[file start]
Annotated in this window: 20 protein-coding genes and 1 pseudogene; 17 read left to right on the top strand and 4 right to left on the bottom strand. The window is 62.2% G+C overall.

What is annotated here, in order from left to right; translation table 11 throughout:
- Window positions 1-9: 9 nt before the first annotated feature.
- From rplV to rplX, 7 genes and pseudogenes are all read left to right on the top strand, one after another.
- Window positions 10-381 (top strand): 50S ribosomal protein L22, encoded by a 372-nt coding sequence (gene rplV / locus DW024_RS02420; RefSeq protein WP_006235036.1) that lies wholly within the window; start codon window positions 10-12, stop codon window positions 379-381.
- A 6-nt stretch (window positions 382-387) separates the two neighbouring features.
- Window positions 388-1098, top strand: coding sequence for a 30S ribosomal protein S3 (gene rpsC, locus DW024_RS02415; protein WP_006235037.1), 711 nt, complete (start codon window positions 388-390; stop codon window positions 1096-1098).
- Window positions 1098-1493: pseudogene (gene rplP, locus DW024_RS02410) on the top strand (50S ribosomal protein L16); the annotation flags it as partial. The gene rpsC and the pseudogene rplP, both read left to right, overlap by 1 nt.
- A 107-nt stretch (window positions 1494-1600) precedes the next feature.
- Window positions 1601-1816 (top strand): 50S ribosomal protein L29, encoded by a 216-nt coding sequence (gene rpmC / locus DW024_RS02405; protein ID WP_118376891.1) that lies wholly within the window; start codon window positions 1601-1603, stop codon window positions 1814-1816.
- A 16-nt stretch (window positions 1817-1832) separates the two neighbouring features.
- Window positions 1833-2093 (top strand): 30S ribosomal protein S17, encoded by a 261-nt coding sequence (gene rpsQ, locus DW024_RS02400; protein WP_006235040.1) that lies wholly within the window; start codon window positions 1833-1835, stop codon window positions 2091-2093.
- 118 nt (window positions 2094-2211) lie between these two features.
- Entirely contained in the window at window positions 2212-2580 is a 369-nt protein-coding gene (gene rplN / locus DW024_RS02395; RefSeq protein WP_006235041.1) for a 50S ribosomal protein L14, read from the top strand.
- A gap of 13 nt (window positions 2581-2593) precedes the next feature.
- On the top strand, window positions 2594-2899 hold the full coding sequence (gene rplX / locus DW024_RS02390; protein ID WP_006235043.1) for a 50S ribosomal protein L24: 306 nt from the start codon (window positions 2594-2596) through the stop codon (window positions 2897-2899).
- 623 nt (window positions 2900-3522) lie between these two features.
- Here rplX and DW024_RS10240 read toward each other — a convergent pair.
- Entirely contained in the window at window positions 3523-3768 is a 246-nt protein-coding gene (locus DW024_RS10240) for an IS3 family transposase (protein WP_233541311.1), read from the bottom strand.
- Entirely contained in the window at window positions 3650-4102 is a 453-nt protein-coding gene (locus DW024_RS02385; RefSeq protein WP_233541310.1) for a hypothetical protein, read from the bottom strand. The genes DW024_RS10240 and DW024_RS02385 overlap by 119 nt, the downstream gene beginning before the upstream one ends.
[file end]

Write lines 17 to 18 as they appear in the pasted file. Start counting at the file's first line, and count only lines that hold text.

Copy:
- 623 nt (window positions 2900-3522) lie between these two features.
- Here rplX and DW024_RS10240 read toward each other — a convergent pair.